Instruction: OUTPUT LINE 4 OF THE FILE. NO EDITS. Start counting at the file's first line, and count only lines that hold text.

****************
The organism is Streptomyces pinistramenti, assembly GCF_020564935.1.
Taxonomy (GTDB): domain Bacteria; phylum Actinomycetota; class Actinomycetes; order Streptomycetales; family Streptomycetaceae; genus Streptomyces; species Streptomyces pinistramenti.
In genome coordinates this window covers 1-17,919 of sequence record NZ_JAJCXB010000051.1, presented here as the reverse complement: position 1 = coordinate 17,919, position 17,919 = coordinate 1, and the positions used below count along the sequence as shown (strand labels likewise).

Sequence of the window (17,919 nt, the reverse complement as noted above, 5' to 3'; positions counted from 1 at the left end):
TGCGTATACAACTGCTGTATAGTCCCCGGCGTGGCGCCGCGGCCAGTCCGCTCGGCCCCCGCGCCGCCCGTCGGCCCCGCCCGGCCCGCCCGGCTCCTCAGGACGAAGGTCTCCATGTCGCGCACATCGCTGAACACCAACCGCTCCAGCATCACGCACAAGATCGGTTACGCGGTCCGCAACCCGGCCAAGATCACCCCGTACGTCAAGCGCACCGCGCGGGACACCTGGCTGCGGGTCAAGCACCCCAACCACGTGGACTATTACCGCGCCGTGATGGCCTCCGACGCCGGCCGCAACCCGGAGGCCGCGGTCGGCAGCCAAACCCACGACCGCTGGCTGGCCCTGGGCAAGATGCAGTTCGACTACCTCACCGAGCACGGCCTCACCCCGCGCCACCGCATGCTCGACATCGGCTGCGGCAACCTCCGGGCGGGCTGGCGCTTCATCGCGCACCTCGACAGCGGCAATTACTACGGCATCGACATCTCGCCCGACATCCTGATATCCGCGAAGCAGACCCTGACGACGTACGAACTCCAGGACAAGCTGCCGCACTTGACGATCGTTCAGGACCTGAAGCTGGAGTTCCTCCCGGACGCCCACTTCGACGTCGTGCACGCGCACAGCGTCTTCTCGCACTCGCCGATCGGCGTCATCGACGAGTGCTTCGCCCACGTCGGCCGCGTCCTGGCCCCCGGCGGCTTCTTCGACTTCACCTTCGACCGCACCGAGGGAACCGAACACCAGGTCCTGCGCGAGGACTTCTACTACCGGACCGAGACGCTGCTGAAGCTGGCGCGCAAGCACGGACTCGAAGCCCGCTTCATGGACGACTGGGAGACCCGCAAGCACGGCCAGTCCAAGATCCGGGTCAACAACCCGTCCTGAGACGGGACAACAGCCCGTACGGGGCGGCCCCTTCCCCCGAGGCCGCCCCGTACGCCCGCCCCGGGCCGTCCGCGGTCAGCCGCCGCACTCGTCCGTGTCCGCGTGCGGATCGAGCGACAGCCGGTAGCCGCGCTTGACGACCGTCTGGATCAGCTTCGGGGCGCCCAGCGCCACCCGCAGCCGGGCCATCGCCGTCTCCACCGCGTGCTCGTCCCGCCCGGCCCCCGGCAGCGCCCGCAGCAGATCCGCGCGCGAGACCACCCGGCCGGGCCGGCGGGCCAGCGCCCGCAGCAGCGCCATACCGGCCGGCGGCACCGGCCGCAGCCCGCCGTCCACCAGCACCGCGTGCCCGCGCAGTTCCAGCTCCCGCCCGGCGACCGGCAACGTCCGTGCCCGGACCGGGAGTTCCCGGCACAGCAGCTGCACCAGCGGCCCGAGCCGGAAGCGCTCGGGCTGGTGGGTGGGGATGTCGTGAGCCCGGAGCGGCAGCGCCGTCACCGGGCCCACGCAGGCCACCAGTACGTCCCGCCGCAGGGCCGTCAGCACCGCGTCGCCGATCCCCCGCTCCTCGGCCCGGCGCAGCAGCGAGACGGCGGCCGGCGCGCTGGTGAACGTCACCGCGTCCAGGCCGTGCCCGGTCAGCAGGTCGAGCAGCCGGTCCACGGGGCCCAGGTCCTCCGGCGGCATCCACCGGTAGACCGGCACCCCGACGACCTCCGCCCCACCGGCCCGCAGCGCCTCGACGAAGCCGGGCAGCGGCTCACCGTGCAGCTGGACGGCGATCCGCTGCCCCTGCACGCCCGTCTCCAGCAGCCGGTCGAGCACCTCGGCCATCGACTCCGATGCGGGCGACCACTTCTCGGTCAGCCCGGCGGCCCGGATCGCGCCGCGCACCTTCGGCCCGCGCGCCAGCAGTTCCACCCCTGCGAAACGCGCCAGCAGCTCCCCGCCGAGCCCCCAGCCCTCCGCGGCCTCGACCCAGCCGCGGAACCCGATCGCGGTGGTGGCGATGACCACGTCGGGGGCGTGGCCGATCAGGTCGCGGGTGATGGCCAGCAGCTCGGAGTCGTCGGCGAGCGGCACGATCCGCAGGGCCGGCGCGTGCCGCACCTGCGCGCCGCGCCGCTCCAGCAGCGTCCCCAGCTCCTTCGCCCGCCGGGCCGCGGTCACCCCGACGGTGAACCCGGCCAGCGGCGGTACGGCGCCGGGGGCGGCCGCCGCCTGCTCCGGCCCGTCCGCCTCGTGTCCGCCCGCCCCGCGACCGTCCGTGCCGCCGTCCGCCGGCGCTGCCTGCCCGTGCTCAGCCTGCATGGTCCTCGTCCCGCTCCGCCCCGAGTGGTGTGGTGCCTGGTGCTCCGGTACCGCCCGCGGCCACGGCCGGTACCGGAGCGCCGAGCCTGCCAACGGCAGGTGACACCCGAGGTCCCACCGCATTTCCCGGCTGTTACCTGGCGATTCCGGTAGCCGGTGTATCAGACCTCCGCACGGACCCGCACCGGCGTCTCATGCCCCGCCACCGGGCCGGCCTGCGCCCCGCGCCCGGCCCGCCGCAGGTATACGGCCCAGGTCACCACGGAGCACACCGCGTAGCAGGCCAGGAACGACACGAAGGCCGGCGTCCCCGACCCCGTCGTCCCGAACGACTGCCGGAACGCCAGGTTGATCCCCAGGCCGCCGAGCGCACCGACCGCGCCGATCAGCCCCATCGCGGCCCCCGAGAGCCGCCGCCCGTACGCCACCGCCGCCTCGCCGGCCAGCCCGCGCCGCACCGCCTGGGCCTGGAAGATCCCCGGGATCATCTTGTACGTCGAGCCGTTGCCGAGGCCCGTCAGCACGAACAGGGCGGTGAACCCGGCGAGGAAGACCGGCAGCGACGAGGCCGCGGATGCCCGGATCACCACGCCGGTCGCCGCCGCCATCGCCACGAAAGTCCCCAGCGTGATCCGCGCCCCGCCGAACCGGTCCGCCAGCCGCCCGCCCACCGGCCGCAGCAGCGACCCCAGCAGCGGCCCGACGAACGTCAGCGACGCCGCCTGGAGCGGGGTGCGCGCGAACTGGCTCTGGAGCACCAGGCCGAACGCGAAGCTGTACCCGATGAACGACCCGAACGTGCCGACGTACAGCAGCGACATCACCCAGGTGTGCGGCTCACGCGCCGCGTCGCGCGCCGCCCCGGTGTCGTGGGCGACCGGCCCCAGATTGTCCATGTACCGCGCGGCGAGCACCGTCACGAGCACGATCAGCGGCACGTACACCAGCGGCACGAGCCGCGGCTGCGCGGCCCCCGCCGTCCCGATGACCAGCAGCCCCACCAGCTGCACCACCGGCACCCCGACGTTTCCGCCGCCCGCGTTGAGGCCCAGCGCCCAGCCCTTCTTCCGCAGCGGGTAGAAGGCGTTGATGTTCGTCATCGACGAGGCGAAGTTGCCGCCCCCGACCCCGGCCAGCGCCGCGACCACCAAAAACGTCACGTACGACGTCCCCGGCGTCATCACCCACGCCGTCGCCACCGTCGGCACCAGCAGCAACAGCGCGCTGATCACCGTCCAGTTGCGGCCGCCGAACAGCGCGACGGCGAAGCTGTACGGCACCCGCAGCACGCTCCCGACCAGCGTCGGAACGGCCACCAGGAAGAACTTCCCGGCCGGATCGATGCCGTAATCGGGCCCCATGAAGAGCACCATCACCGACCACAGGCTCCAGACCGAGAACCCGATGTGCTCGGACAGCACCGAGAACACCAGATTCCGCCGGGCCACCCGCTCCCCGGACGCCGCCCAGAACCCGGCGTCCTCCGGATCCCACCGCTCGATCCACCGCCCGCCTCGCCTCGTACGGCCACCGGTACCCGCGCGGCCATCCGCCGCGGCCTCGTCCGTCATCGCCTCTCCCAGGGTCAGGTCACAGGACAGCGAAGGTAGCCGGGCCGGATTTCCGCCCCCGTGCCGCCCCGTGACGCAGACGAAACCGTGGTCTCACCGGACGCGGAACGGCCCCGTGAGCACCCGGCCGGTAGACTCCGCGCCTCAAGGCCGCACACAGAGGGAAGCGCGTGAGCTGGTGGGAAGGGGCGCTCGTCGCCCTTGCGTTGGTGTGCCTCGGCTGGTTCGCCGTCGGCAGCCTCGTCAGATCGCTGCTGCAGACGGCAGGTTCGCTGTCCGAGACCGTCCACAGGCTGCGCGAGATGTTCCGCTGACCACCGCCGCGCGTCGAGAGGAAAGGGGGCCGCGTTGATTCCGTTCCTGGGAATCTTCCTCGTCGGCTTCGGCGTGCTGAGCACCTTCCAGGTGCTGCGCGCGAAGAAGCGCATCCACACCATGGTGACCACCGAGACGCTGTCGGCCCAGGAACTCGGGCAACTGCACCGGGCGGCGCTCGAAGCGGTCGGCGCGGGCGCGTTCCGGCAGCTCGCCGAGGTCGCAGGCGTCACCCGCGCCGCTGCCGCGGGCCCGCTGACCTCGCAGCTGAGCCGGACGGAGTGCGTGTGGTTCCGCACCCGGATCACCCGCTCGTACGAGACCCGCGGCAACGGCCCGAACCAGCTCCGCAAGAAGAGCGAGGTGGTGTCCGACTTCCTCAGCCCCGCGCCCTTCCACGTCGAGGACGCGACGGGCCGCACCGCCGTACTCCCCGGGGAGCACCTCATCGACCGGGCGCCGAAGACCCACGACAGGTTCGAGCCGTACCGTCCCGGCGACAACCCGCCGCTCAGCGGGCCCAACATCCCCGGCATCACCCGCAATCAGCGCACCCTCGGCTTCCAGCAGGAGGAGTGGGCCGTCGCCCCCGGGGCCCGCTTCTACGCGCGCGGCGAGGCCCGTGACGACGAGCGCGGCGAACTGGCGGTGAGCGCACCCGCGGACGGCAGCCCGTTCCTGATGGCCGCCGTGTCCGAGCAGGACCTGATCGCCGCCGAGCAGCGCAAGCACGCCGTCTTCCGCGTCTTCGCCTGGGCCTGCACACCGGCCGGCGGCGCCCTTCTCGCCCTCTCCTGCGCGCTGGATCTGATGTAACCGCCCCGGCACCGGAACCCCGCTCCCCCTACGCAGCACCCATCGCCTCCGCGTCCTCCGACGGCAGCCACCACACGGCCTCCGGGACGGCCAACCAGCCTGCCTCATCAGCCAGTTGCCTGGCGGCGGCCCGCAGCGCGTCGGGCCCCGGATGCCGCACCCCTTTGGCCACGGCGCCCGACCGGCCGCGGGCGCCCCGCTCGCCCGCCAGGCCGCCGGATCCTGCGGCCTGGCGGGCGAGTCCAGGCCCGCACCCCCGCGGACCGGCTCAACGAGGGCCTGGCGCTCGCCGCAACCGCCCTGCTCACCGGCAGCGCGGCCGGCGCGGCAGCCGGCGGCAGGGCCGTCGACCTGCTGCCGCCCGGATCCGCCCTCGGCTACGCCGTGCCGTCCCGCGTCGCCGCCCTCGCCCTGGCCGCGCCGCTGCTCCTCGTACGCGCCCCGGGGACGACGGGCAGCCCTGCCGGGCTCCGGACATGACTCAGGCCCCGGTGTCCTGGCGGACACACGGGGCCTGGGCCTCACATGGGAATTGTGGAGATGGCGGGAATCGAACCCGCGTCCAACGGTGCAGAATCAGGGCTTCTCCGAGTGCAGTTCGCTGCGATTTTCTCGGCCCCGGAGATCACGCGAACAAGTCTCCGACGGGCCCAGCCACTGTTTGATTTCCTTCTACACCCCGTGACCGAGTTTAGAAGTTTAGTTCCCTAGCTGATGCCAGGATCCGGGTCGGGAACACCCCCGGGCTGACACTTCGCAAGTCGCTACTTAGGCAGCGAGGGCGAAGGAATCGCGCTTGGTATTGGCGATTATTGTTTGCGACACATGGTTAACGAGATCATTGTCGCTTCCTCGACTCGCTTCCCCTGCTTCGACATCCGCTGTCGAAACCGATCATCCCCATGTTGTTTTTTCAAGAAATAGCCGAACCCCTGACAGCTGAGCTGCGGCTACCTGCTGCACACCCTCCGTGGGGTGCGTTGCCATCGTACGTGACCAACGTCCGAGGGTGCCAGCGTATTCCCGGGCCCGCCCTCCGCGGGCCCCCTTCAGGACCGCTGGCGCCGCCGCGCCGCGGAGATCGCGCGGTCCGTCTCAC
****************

Sequence of the window (17,919 nt, the reverse complement as noted above, 5' to 3'; positions counted from 1 at the left end):